It’s been a long time since Savings Bonds issued by the US Treasury, of any flavor, have been appealing. However, a silver lining to the increased inflation we are currently experiencing is that savers can now take advantage of attractive Federal Series I Savings Bonds to earn more on idle cash sitting in deposit accounts.
Purchases of I Bonds are limited to $10,000 per calendar year, per person. To take the most advantage of this opportunity you may want to act before the end of 2021.
Why Series I Savings Bonds?
- The current composite rate for Series I bonds is 7.12%. This is the highest rate on I Bonds since May 2000 and far exceeds the interest currently paid on cash deposit accounts and likely core bonds in a diversified investment portfolio.
The interest on I bonds is a combination of a fixed rate and an inflation rate. Once purchased, the fixed rate does not change for the entire 30-year life of the bond. The current fixed rate on bonds is 0%. The inflation rate however can and does usually change every 6 months. The current 6-month inflation rate is 3.56%. FYI: The composite rate of 7.12% is calculated by annualizing the 6-month rate (3.56% x 2).
- Interest from Series I Bonds is not subject to state income taxes. Not only is the interest generated more than what is being generated in cash savings accounts less of those earnings are taxed (assuming you live in a state that taxes income).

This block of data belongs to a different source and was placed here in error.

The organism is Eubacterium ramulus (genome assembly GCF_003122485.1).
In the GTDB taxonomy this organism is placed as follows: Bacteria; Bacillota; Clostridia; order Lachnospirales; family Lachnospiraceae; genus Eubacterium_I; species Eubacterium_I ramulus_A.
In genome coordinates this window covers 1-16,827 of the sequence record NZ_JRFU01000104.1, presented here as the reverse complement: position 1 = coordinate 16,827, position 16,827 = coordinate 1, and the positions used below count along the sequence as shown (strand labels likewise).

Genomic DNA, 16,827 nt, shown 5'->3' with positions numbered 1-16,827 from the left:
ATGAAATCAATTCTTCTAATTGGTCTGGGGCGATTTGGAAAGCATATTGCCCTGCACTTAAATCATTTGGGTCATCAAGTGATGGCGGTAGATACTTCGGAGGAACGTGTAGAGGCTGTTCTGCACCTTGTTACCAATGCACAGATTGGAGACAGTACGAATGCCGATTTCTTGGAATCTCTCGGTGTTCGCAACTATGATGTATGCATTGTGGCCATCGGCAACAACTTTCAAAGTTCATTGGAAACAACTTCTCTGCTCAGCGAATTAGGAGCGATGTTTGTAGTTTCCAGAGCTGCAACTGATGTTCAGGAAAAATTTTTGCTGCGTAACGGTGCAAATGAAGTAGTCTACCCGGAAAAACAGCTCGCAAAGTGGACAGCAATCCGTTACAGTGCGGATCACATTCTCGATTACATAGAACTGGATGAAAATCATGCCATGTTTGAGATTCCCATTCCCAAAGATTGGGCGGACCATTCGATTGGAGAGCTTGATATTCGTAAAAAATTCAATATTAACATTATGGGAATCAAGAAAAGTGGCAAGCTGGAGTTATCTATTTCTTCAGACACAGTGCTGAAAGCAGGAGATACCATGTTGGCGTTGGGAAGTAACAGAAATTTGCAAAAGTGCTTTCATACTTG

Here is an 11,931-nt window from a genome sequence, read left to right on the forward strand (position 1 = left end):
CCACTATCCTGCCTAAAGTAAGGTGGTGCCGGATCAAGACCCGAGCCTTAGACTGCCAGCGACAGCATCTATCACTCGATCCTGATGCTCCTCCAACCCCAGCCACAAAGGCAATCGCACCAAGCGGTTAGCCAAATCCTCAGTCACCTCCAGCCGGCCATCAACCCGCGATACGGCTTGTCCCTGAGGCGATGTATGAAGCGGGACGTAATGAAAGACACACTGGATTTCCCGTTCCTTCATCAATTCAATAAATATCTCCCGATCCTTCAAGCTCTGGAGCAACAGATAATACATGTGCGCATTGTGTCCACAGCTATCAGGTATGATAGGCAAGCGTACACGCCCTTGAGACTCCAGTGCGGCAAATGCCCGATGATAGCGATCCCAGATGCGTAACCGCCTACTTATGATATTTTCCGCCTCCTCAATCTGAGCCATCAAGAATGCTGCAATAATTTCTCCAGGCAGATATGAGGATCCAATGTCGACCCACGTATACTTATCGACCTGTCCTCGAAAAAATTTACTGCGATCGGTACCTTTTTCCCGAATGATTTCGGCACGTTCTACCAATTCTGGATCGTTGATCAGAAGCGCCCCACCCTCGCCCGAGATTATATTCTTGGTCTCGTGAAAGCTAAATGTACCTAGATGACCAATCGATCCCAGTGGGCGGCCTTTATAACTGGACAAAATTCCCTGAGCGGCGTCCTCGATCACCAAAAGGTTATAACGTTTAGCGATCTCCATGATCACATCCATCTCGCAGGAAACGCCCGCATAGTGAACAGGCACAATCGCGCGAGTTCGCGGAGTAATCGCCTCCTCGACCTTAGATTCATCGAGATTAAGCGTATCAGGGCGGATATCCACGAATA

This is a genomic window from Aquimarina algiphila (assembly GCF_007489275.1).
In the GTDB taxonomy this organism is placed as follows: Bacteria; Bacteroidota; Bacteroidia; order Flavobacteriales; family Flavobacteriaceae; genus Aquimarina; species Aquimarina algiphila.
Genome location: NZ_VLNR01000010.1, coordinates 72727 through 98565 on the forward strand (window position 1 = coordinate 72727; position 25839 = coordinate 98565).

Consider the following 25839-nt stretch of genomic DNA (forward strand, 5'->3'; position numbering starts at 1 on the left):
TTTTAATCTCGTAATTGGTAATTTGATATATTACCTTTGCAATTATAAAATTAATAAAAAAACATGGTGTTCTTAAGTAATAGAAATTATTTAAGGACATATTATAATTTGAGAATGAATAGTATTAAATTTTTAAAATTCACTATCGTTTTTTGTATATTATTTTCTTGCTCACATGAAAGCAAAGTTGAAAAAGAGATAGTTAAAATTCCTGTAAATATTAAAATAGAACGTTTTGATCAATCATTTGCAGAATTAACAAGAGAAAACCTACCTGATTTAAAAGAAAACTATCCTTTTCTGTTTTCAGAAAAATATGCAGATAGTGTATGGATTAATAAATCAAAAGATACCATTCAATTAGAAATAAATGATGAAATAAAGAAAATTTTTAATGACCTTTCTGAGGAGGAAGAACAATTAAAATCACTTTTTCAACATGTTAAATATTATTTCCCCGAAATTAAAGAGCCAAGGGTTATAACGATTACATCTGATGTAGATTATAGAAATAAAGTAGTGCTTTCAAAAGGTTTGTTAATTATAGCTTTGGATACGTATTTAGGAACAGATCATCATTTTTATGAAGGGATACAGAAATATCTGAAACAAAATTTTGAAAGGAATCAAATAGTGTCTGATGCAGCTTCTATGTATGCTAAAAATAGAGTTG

Purchasing Series I Bonds
- I bonds must be purchased directly from the Treasury Direct website.
- The current inflation rate is good until May 2022.
- Purchases are limited to $10,000 each calendar year, per person.
To maximize your purchase amount consider purchasing $10,000 prior to January 1 and then another $10,000 after January 1, in the new year.
The $10,000 limit is per account. You can open an account for your spouse, your children, your business and potentially trusts. So, a married couple could do $20,000 in 2021 and $20,000 in 2022.
Redeeming an I Bond
- I bonds earn interest for 30 years unless you cash them in prior to that
- You can cash them in any-time after 12 months but if you cash them before 5 years, you lose the previous 3 months of interest.
Who Should Consider?
If you have money parked in cash deposit accounts and do not have a need for the money in the next 12 months then you should consider taking advantage of the current I bond rates.
Reach out if you have questions about I bonds, want to quantify the benefit to you or need assistance with opening an account.
Disclosure: Nothing on this site should ever be considered to be advice, research or an invitation to buy or sell any securities. Full disclaimer.